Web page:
I thought I’d share a quick peek of my test dress that shows how different my finished dress turned out.
I ordered the yellow colourway of the rose organza specifically for the test (So I’d get the effect but wouldn’t be too precious about the fabric… we’ll touch on prices in another blog post), plus used white duchesse satin underneath and white chiffon on top. On this test the under bodice is Simplicity 1606 and the skirt is a full circle I drafted myself. The rose was mounted onto the satin then the front and back princess seams of the bodices were constructed. Each skirt was assembled at the side seams but the layers were kept separate to allow swish.
Having never really tried draping before I first tried working flat, laying the bodice on my worktop. On the front I placed the pleats turned upwards, about 3/4″ wide and quite spread apart. On the back the pleats faced downwards. I then joined the side seams and attached to all three of the skirts.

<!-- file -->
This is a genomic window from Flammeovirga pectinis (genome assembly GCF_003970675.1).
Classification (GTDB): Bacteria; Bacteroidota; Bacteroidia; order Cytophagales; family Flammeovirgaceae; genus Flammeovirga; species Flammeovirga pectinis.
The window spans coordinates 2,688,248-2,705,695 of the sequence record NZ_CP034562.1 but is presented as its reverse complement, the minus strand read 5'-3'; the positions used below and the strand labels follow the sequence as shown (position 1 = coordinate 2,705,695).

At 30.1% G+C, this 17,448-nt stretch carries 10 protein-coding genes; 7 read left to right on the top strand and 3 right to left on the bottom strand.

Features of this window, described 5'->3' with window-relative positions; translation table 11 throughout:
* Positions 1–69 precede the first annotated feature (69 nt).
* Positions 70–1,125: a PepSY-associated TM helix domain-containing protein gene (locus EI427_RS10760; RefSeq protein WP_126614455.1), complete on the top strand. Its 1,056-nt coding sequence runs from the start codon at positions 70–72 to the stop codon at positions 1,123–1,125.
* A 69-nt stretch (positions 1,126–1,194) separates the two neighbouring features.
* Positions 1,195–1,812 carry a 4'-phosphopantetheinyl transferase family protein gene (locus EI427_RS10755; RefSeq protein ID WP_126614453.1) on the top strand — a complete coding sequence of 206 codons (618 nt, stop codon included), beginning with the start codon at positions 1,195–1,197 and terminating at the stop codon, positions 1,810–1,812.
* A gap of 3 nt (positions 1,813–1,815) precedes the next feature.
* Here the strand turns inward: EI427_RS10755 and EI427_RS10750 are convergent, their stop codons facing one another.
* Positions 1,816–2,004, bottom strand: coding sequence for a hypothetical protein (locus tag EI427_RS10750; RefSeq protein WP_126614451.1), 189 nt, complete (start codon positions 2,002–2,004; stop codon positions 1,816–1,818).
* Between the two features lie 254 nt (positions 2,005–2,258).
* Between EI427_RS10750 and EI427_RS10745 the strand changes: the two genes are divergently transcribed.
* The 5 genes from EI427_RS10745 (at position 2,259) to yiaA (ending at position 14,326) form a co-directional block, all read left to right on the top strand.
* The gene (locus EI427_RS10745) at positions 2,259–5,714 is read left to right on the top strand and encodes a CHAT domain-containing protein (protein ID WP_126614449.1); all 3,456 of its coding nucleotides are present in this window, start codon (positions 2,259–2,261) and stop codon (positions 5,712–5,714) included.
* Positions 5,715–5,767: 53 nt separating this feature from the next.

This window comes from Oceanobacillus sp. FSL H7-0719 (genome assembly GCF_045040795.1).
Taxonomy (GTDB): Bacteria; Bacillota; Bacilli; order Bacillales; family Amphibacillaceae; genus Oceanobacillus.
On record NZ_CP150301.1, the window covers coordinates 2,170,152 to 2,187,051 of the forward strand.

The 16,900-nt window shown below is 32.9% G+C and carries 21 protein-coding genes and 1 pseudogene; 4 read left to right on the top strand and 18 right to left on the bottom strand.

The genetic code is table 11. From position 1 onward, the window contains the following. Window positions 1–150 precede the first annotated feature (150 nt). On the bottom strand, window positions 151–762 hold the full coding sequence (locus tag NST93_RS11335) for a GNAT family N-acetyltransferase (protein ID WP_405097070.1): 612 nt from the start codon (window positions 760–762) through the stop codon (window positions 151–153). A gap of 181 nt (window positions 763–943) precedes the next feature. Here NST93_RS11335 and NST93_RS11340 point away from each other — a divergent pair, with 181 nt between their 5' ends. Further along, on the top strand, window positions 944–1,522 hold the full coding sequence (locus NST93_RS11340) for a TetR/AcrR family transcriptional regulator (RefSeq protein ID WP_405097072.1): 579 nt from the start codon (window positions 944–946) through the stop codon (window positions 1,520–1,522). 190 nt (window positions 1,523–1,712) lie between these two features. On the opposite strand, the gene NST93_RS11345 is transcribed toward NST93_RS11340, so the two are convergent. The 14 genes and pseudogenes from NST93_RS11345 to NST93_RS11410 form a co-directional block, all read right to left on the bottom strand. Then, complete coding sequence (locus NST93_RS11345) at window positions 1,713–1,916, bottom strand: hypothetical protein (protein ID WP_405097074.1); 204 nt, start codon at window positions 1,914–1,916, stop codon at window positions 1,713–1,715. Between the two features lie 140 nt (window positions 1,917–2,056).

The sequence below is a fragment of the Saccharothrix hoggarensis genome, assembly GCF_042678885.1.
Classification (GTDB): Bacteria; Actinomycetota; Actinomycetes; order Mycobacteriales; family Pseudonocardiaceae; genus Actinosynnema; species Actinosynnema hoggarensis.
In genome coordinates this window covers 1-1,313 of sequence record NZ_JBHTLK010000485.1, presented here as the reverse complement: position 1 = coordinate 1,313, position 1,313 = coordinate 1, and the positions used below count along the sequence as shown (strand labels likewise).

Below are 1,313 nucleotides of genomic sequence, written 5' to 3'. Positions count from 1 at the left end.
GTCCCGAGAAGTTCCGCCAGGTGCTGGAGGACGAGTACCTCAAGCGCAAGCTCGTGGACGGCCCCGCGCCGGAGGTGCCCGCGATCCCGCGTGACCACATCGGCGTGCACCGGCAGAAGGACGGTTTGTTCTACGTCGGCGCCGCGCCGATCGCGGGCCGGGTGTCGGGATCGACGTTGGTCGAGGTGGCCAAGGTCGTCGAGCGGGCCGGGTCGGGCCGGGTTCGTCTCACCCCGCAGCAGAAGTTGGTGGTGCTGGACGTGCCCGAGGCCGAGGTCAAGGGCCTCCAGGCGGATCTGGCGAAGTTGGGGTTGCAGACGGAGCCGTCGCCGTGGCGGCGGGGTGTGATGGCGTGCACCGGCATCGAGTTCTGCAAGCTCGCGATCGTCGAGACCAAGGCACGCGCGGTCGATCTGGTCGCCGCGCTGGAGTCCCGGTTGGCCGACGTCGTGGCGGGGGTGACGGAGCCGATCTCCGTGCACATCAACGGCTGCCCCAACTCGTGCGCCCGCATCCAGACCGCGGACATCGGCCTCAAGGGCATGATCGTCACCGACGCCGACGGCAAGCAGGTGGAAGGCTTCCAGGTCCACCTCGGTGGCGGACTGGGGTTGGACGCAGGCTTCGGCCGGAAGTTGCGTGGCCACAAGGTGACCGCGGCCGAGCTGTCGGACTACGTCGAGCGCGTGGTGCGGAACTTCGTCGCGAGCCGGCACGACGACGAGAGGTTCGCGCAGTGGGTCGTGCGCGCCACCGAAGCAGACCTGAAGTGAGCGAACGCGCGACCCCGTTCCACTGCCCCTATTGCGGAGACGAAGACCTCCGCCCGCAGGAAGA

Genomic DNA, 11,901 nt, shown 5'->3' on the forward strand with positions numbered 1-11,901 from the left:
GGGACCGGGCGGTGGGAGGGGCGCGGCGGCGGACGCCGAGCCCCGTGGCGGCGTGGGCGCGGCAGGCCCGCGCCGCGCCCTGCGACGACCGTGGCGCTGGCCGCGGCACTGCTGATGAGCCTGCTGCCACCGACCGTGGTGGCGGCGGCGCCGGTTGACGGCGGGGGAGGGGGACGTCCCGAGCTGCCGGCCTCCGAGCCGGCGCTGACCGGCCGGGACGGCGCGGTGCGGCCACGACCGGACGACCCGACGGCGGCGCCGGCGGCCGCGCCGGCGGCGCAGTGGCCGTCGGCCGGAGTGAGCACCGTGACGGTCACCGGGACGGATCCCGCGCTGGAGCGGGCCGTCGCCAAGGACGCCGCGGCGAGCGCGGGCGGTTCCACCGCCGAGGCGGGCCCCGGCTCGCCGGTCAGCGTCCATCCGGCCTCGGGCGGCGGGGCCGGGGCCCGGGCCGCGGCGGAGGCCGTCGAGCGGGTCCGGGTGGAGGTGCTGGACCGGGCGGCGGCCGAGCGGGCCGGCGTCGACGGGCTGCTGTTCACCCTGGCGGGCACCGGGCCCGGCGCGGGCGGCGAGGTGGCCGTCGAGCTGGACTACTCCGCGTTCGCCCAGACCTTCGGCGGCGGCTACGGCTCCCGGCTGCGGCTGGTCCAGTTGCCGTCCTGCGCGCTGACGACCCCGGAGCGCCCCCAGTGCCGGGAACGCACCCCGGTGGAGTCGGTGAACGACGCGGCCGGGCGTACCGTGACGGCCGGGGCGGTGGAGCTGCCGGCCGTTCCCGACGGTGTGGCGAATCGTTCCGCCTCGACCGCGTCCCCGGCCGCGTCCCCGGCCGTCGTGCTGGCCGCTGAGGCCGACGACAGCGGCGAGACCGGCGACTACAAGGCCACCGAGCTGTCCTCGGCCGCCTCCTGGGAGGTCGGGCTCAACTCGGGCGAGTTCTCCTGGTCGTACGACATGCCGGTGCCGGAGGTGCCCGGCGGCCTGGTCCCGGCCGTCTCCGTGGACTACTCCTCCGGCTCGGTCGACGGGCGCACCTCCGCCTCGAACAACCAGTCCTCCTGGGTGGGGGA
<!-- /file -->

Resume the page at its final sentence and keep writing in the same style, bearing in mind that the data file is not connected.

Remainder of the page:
It was a really revealing test. The white satin and chiffon was too bright and the pleating made me look very flat chested. The upwards pleats were definitely more flattering but they needed more curves and to be placed closer together. The full circle skirt was great for twirling but I thought it should sit flatter on my tummy. And you could barely see the print so I needed to find something more sheer to go on top. I have a little of the yellow rose organza left so it’ll be lovely to make something from in the future. (Though it’s not as nice as the pink).
I resolved to sit and think through the construction order more carefully and figure out if I could drape the bodice in one go rather than joining the side seams. Plus I had to work out how to install a zip into three layers of fabric!
In my next meaty post I’ll share the major part of the construction plus some videos of me making the dress.